The discussions proved useful, and gave the Sox ideas for further such programs. Nonetheless, there’s only so much that could be accomplished through them.
“It’s not the same,” Red Sox pitching coordinator Ralph Treuel said during the summer. “As much as I look forward to talking to the pitchers once or twice a week, it doesn’t replace talking to them in the bullpen with a baseball in our hands.”
Baseball with no teams
In the absence of their team context, players had varying levels of access to baseball activities. One pitcher, for instance, was limited to throwing into a net in his basement. He was the exception, though, as most players found one or more peers with whom to stay sharp.
Ward, who is from Fort Myers, Fla., worked out with Austin Rei, a Red Sox catcher who has reached Double A Portland. Rei gave him valuable feedback on the shape of his pitches, particularly a changeup that the righthander is working to develop.
“It helps a lot having another perspective, having someone else to see it, said Ward, “and that way you can adjust the feel of the pitch based on what they see.”
While working with Rei, Ward did what he could to visualize game situations.
“I visualized going against a certain batter, simulating, ‘OK, it’s a lefty with a low swing plane who likes the ball out over the plate,’ ” said Ward. “That determines how I attack the hitter, and I’d execute off my plan of attack.”
Dearden spent time at a high school field taking batting practice with his father. Eventually, the outfielder started meeting with fellow clients of agent Jeff Randazzo — who co-owns an indoor/outdoor sports institute — to get at-bats against professional pitchers.
“It was kind of like a summer ball league,” said Dearden. “It was really cool . . . I probably would have gotten 400 at-bats [in a minor league season]. You can’t get those at-bats back, so I tried to get as much live pitching as I could.”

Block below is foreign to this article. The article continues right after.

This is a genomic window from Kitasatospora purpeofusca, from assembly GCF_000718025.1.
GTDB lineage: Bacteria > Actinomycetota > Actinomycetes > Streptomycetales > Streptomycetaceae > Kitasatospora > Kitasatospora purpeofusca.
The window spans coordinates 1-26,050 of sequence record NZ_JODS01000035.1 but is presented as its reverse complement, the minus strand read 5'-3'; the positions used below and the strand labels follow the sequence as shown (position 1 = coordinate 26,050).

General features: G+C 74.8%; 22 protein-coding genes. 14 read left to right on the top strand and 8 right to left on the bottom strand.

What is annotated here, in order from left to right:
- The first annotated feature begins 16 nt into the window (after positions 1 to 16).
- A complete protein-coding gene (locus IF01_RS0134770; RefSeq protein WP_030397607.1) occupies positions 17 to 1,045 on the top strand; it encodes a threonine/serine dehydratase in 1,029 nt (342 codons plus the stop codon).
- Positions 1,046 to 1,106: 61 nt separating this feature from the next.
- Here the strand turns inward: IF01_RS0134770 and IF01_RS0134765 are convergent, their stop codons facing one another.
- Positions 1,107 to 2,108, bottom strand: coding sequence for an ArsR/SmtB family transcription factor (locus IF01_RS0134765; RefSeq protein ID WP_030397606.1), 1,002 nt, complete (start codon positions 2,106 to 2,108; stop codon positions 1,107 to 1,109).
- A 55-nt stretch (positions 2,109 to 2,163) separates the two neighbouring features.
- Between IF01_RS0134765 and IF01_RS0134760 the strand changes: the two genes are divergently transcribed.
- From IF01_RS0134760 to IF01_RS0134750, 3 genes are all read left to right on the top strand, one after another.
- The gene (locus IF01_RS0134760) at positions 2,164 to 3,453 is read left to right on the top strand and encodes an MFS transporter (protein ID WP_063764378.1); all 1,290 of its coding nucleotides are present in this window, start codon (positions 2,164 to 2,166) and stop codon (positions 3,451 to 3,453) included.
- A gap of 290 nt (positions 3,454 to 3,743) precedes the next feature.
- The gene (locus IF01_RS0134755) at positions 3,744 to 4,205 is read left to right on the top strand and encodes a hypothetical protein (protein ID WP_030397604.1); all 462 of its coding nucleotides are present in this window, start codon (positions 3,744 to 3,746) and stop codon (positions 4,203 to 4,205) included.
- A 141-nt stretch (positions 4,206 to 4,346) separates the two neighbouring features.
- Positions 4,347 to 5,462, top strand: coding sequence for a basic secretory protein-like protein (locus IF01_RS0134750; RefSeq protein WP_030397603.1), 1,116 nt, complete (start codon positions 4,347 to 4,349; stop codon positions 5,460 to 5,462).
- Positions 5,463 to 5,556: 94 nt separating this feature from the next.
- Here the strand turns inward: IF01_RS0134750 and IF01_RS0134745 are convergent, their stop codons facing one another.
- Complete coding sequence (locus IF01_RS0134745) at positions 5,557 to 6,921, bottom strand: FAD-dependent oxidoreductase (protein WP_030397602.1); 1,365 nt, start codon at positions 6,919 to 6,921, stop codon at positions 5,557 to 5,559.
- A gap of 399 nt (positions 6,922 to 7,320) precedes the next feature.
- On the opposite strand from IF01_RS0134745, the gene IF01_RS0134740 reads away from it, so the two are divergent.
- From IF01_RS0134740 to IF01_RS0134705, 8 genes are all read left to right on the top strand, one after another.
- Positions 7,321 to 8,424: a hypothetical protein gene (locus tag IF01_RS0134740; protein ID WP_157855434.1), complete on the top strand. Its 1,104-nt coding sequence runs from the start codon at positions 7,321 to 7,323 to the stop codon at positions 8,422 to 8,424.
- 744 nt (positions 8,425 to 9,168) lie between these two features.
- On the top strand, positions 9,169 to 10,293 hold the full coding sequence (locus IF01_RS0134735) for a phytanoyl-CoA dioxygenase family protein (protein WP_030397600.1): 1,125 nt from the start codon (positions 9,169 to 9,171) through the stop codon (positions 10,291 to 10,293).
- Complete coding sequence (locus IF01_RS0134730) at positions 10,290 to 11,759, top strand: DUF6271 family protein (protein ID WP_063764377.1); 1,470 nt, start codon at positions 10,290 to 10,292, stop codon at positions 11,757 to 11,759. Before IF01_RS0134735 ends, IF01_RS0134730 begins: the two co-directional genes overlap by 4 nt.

Some found their way to high school fields, others had access to more elaborate facilities. Informal workout groups formed. At Fluor Field — home of the Greenville Drive, the Red Sox’ Single A affiliate — local professional players were invited to work out together on the field. (While MLB was shut down, Daniel Bard and Heath Hembree were among those who worked out at Fluor.)
Players took video of batting practice and mound sessions and uploaded them into group chats that included minor league coaches. In some instances, players had access to ball-tracking technology that they could send to members of the organization for what minor league pitching coordinator Shawn Haviland called “distanced pitch design,” working to refine mechanics, grips, and shapes, with feedback coming from coaches hundreds or thousands of miles away.
The Alt Site
Once MLB committed to a late-July resumption of the season, a small group of minor leaguers — largely those who represented big league depth options, along with a small group of prospects in the upper levels — were brought to McCoy Stadium in Pawtucket for in-person instruction. With the MLB roster set initially at 30 players, that left another 30 whom the team could have in Pawtucket at its Alternate Site (a number that eventually grew to 32).